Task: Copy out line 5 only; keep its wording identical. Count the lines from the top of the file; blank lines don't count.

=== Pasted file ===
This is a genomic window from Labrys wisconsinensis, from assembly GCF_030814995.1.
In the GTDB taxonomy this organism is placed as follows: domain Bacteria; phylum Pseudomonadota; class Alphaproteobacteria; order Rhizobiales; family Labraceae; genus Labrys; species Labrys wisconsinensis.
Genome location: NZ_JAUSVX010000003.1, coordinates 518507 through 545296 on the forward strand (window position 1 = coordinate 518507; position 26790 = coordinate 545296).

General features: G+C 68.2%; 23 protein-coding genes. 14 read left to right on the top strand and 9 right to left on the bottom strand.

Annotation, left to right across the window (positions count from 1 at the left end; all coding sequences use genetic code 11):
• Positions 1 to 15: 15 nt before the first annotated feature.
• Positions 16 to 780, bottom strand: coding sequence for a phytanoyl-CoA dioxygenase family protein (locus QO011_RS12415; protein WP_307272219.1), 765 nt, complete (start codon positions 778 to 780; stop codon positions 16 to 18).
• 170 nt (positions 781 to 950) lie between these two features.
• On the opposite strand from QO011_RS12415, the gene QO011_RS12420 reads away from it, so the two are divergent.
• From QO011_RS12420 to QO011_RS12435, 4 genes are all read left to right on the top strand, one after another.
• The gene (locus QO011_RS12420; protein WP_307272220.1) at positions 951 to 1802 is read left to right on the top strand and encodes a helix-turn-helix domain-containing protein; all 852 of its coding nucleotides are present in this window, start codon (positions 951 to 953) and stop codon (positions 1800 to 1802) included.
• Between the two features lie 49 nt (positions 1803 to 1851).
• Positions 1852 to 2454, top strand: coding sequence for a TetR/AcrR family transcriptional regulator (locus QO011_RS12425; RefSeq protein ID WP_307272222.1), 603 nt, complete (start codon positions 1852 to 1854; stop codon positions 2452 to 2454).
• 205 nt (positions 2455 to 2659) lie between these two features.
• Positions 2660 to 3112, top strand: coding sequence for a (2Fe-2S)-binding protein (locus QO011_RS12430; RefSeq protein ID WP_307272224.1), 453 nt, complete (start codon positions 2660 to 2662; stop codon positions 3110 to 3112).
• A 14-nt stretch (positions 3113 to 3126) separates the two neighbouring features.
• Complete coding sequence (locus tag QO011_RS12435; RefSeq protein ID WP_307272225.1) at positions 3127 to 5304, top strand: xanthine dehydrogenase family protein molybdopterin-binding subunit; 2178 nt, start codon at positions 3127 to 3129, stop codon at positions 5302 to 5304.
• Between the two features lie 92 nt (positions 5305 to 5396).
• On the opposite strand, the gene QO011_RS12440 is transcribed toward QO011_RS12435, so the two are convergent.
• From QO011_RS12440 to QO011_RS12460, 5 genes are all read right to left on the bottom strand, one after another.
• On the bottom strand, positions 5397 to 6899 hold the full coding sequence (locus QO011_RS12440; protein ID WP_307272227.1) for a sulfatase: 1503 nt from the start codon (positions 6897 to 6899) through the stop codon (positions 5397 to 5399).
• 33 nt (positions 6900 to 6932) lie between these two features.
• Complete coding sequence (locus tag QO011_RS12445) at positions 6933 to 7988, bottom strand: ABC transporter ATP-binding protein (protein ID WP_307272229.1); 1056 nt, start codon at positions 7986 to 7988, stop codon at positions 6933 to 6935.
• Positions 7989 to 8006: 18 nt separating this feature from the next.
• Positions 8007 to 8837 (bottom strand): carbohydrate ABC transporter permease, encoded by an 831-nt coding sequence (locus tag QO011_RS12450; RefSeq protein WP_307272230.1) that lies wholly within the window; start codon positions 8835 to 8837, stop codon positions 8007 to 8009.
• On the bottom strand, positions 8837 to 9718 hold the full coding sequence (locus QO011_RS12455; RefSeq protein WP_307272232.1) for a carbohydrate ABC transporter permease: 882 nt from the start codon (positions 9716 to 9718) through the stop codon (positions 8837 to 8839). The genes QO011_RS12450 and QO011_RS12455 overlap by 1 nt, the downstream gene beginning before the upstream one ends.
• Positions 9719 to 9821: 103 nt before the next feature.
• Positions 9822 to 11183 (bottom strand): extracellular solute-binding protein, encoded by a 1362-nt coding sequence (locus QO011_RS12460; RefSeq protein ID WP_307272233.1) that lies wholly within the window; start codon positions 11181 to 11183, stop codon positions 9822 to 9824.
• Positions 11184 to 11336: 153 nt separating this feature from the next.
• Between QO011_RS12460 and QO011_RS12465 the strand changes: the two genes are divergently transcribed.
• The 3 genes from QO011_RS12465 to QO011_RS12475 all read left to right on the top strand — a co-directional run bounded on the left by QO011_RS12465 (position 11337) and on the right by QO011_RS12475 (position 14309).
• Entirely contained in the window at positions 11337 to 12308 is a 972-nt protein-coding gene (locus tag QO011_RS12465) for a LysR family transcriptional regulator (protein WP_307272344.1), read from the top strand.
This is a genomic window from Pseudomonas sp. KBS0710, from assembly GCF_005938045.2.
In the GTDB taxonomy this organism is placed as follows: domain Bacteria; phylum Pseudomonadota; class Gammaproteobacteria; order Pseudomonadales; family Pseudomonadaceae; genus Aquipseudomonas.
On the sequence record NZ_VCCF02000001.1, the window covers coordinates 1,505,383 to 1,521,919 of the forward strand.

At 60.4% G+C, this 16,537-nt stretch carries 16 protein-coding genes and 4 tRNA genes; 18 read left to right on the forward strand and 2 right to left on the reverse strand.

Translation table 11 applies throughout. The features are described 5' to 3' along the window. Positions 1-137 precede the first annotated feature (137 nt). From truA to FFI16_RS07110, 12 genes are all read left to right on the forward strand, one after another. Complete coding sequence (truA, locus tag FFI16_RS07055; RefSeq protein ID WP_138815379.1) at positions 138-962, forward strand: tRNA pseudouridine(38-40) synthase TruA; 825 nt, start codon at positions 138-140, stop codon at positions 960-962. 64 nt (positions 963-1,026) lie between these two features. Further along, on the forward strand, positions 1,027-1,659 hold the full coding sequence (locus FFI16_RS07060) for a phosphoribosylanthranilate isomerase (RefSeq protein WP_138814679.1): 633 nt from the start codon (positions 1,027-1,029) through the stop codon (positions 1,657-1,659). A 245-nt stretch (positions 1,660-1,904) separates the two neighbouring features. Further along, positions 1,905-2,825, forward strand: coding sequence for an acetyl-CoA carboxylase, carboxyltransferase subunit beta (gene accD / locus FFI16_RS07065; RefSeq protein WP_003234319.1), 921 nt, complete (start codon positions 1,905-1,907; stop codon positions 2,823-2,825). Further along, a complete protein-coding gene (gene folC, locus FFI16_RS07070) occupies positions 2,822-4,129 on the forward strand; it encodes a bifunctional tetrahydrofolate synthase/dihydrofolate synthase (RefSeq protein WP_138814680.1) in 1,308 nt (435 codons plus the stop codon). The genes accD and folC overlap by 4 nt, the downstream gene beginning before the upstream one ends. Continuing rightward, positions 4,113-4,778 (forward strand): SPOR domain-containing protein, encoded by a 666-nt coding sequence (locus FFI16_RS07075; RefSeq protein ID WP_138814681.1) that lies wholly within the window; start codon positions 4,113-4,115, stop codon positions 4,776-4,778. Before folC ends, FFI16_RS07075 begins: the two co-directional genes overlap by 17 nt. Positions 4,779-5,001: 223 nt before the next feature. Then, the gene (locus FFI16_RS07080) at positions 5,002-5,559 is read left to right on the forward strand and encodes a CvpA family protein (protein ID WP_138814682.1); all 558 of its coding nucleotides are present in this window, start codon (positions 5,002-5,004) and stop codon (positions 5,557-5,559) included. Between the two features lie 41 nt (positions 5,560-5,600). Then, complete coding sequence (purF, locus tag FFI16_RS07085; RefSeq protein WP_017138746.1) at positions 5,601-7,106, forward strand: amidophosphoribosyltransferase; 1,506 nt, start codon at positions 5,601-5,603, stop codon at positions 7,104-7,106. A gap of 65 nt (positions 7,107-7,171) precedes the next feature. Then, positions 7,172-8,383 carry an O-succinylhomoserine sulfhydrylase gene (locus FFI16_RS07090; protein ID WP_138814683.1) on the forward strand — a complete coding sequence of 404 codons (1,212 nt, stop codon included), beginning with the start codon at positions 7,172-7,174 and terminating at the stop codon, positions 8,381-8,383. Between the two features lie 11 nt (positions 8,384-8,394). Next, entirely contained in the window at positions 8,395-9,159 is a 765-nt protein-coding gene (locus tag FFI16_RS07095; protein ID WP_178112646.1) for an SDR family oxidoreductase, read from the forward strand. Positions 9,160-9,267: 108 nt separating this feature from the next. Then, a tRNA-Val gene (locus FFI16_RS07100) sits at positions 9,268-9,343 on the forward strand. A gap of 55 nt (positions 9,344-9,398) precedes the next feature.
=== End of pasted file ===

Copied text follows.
Annotation, left to right across the window (positions count from 1 at the left end; all coding sequences use genetic code 11):